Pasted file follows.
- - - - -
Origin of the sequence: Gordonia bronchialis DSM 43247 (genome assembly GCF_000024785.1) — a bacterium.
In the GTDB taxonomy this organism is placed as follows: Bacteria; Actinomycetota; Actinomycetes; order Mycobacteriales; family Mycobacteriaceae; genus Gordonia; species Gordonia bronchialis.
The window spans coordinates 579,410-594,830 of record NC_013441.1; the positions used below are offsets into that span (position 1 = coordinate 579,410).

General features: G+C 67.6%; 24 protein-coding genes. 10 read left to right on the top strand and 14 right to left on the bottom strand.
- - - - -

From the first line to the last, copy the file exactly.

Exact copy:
Origin of the sequence: Gordonia bronchialis DSM 43247 (genome assembly GCF_000024785.1) — a bacterium.
In the GTDB taxonomy this organism is placed as follows: Bacteria; Actinomycetota; Actinomycetes; order Mycobacteriales; family Mycobacteriaceae; genus Gordonia; species Gordonia bronchialis.
The window spans coordinates 579,410-594,830 of record NC_013441.1; the positions used below are offsets into that span (position 1 = coordinate 579,410).

General features: G+C 67.6%; 24 protein-coding genes. 10 read left to right on the top strand and 14 right to left on the bottom strand.